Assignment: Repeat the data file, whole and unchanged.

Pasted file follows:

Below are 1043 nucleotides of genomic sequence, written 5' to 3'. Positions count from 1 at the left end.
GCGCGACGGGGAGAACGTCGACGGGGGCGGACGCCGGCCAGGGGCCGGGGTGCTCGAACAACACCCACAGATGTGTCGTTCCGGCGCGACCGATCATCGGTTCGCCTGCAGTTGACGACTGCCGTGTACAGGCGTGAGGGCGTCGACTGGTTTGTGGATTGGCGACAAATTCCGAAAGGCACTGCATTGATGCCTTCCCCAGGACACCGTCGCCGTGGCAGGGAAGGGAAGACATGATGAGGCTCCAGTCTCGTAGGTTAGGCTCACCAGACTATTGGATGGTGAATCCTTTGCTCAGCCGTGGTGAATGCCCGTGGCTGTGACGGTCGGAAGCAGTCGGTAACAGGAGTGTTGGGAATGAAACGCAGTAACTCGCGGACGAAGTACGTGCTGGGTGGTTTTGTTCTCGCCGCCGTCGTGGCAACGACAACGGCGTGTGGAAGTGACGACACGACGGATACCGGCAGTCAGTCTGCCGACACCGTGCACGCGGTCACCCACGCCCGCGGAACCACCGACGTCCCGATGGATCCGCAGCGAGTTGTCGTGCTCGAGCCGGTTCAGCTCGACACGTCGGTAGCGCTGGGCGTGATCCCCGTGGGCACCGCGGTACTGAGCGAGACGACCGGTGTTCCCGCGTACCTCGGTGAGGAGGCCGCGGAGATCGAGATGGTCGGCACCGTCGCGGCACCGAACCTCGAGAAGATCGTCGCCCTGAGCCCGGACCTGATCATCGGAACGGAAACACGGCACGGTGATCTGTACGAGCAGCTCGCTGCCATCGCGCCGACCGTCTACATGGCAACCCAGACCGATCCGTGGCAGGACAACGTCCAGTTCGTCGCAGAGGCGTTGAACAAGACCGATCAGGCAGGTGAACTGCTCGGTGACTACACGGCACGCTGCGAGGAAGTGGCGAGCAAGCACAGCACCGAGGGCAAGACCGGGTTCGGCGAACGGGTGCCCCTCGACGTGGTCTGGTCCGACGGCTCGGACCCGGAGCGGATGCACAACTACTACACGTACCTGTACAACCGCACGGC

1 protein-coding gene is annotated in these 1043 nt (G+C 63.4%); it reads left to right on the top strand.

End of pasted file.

Below are 1043 nucleotides of genomic sequence, written 5' to 3'. Positions count from 1 at the left end.
GCGCGACGGGGAGAACGTCGACGGGGGCGGACGCCGGCCAGGGGCCGGGGTGCTCGAACAACACCCACAGATGTGTCGTTCCGGCGCGACCGATCATCGGTTCGCCTGCAGTTGACGACTGCCGTGTACAGGCGTGAGGGCGTCGACTGGTTTGTGGATTGGCGACAAATTCCGAAAGGCACTGCATTGATGCCTTCCCCAGGACACCGTCGCCGTGGCAGGGAAGGGAAGACATGATGAGGCTCCAGTCTCGTAGGTTAGGCTCACCAGACTATTGGATGGTGAATCCTTTGCTCAGCCGTGGTGAATGCCCGTGGCTGTGACGGTCGGAAGCAGTCGGTAACAGGAGTGTTGGGAATGAAACGCAGTAACTCGCGGACGAAGTACGTGCTGGGTGGTTTTGTTCTCGCCGCCGTCGTGGCAACGACAACGGCGTGTGGAAGTGACGACACGACGGATACCGGCAGTCAGTCTGCCGACACCGTGCACGCGGTCACCCACGCCCGCGGAACCACCGACGTCCCGATGGATCCGCAGCGAGTTGTCGTGCTCGAGCCGGTTCAGCTCGACACGTCGGTAGCGCTGGGCGTGATCCCCGTGGGCACCGCGGTACTGAGCGAGACGACCGGTGTTCCCGCGTACCTCGGTGAGGAGGCCGCGGAGATCGAGATGGTCGGCACCGTCGCGGCACCGAACCTCGAGAAGATCGTCGCCCTGAGCCCGGACCTGATCATCGGAACGGAAACACGGCACGGTGATCTGTACGAGCAGCTCGCTGCCATCGCGCCGACCGTCTACATGGCAACCCAGACCGATCCGTGGCAGGACAACGTCCAGTTCGTCGCAGAGGCGTTGAACAAGACCGATCAGGCAGGTGAACTGCTCGGTGACTACACGGCACGCTGCGAGGAAGTGGCGAGCAAGCACAGCACCGAGGGCAAGACCGGGTTCGGCGAACGGGTGCCCCTCGACGTGGTCTGGTCCGACGGCTCGGACCCGGAGCGGATGCACAACTACTACACGTACCTGTACAACCGCACGGC

1 protein-coding gene is annotated in these 1043 nt (G+C 63.4%); it reads left to right on the top strand.